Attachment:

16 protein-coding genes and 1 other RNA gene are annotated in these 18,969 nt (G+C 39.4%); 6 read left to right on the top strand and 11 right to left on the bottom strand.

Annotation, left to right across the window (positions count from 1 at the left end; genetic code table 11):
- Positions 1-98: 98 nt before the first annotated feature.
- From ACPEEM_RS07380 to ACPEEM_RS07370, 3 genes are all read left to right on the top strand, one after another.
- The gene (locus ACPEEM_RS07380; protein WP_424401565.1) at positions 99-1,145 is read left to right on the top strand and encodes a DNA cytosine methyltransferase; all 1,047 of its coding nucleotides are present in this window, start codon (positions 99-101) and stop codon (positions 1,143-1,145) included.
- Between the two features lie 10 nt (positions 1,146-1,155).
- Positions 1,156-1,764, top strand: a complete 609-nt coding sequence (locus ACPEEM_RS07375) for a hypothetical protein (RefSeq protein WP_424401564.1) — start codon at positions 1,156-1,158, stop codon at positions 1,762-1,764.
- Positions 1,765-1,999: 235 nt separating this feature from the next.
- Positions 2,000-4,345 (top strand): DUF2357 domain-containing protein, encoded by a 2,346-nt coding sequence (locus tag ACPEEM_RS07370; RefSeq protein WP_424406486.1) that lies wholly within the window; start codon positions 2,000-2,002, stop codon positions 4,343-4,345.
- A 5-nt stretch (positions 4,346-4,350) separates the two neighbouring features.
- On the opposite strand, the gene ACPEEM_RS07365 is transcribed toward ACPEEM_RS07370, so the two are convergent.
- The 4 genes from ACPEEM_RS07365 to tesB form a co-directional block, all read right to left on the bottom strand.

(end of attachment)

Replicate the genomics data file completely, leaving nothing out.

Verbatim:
16 protein-coding genes and 1 other RNA gene are annotated in these 18,969 nt (G+C 39.4%); 6 read left to right on the top strand and 11 right to left on the bottom strand.

Annotation, left to right across the window (positions count from 1 at the left end; genetic code table 11):
- Positions 1-98: 98 nt before the first annotated feature.
- From ACPEEM_RS07380 to ACPEEM_RS07370, 3 genes are all read left to right on the top strand, one after another.
- The gene (locus ACPEEM_RS07380; protein WP_424401565.1) at positions 99-1,145 is read left to right on the top strand and encodes a DNA cytosine methyltransferase; all 1,047 of its coding nucleotides are present in this window, start codon (positions 99-101) and stop codon (positions 1,143-1,145) included.
- Between the two features lie 10 nt (positions 1,146-1,155).
- Positions 1,156-1,764, top strand: a complete 609-nt coding sequence (locus ACPEEM_RS07375) for a hypothetical protein (RefSeq protein WP_424401564.1) — start codon at positions 1,156-1,158, stop codon at positions 1,762-1,764.
- Positions 1,765-1,999: 235 nt separating this feature from the next.
- Positions 2,000-4,345 (top strand): DUF2357 domain-containing protein, encoded by a 2,346-nt coding sequence (locus tag ACPEEM_RS07370; RefSeq protein WP_424406486.1) that lies wholly within the window; start codon positions 2,000-2,002, stop codon positions 4,343-4,345.
- A 5-nt stretch (positions 4,346-4,350) separates the two neighbouring features.
- On the opposite strand, the gene ACPEEM_RS07365 is transcribed toward ACPEEM_RS07370, so the two are convergent.
- The 4 genes from ACPEEM_RS07365 to tesB form a co-directional block, all read right to left on the bottom strand.